Paulo Dybala bid a tearful farewell to Juventus but most of the fans were just mourning the exit of Giorgio Chiellini. It hasn’t quite worked.
Tears streamed down Paulo Dybala’s face as he realised the curtain had fallen on his Juventus career after Monday’s 2-2 draw with Lazio at the Allianz Stadium. All in all, an inconsistent seven years in Turin meant that he didn’t get the send-off he perhaps envisioned when he arrived from Palermo in 2015. There were times when he looked like one of the best young talents in Europe, and others when his presence felt like an anchor to a successful, yet slightly disappointing era in the club’s modern history.
It spoke volumes that the other man waving goodbye to the Bianconeri, Giorgio Chiellini, was getting all the love. A legend is leaving at the same time as a talent, when perhaps in another world, two legends might have left together. He had his moments – two goals against Barcelona in the 2017 Champions League quarter final immediately spring to mind – but ultimately he leaves somewhat unfulfilled, having entered the back end of his peak years still desperately looking for a career-defining moment. If Juve had gone on to become champions of Europe that year, beating Real Madrid in Cardiff, he may have got that moment. Not for the last time, Cristiano Ronaldo stole his thunder.
Dybala joined after Juve had lost in the final to Luis Enrique’s treble-winning Barcelona side two years earlier. But with the departures of Andrea Pirlo, Arturo Vidal and, a year later, Paul Pogba, it was hard to view him as the man to push them over the edge. Instead, he was a player to help them change course as their ageing squad began to dismantle. After losing that night in Berlin, it still seemed like there was more to come; the Cardiff defeat was the more pertinent sliding-doors moment. Juve were a club who had won Serie A every season since 2011/12 and their run would last until 2020, meaning nine successive Scudettos. While it would be disingenuous to accuse the club of taking their continued domestic glory for granted, they became increasingly desperate to lift the Champions League for the first time since 1996. Then their problems increased, and so did Dybala’s.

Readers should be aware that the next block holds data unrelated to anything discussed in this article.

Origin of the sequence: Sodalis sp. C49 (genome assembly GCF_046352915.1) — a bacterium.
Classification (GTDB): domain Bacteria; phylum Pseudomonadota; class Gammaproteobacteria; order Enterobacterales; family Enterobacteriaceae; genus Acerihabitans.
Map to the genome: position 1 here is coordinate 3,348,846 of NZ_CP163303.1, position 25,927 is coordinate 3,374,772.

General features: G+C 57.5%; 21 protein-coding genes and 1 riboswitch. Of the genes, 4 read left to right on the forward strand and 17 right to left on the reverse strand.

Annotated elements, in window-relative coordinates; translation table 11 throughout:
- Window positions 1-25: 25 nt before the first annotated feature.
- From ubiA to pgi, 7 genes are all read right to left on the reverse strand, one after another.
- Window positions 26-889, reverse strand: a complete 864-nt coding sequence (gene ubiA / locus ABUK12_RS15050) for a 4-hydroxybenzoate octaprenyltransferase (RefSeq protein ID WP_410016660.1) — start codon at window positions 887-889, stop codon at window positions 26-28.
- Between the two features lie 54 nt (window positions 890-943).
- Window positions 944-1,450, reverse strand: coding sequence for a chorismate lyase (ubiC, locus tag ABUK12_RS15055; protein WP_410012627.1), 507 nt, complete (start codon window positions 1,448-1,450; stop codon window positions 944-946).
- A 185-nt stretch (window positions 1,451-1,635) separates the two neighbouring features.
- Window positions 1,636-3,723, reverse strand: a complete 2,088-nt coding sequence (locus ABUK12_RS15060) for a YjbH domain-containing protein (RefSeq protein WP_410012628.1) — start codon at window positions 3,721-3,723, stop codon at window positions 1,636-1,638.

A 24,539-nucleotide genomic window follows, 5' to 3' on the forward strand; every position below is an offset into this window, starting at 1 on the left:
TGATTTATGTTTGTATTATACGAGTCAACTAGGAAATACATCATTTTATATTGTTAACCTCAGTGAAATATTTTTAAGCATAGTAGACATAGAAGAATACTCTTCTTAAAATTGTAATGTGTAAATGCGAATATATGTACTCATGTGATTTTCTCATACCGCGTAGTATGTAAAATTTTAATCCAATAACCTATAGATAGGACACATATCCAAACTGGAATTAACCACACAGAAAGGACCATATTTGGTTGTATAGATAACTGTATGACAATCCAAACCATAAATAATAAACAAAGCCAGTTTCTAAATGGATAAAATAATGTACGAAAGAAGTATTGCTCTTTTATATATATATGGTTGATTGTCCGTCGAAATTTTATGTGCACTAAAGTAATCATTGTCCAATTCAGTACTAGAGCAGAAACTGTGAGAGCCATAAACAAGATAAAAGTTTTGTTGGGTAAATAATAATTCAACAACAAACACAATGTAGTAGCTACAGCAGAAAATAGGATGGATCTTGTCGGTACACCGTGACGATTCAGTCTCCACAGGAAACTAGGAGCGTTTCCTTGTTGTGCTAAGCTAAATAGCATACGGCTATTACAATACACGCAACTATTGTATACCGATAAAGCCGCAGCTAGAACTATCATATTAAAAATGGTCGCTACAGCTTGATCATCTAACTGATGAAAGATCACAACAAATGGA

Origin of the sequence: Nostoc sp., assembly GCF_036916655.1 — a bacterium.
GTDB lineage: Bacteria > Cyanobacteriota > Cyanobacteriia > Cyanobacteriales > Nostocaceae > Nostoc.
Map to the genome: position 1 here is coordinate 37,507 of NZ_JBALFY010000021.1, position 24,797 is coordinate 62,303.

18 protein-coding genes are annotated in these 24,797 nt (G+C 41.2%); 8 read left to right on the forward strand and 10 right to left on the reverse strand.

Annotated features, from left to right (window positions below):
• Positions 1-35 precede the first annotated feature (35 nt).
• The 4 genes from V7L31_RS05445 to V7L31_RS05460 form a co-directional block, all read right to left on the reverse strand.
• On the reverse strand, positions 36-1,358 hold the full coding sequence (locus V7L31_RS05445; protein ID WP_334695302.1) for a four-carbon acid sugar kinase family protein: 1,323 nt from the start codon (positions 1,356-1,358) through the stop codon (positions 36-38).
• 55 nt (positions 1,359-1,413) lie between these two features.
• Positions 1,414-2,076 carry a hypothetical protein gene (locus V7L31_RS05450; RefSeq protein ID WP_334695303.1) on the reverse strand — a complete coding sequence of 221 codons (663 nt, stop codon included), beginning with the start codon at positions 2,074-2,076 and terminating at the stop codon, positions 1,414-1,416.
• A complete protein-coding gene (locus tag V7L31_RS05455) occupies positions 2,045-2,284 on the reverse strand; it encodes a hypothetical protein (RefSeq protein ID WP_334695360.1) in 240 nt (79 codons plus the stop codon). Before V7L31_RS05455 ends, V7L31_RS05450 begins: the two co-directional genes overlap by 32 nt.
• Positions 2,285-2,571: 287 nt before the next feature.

The drive for that one target clouded judgment and the bigger picture was lost. Ronaldo arrived in 2018; as the Champions League’s all-time top goalscorer and a key part of Madrid lifting the trophy four times in the previous five years, he seemed a sound investment. But with his age and his style, he needs certain concessions and sacrifices. It is very much short-term gain for long-term pain. As Manchester United have found out this season, Ronaldo will score goals consistently and even win games by himself at times, but the framing of his presence is detrimental in the grand scheme of things. In both cases, the clubs have regressed. It isn’t directly his fault, but the trend is too common to ignore.
At Juventus, Dybala was one of the sacrifices. He became a member of the supporting cast when he had previously looked like a potential star. Confidence and form became an issue, and critics blamed his mentality. In reality, nobody was helped by the exit of Max Allegri or the arrival of Maurizio Sarri – whose high-pressing philosophy jarred with the best way to use Ronaldo – Pirlo and then Allegri again. There was no longer any stability, only blind panic. Having joined to win the Champions League, Ronaldo left last summer with the club only just scraping into the competition. Now Dybala is following him out of the door as something of a peripheral figure.
Dusan Vlahovic is the club’s new poster boy and the man everybody is pinning Old Lady hopes upon. It is time for Dybala to find his best form elsewhere. Staying in Italy appears the most natural next step, with Inter a potential destination. It remains to be seen whether they can keep hold of Lautaro Martinez beyond the summer, and Dybala, who is available on a free transfer, fits the bill as a replacement.
But wherever he goes, Dybala represents a chance to unlock something not seen for a while. He is still only 28 – there are years left for him at the top level. It is a cliché to say that a move suits all parties, but this is one such example where it is true. Things could have been very different for the Argentine in Turin, but all is far from lost. His decline matched Juventus’, with mitigating circumstances for both; the tears he shed may not just be sadness because he’s saying goodbye, but also for the lost potential he never quite realised. He’ll hope his next chapter is a better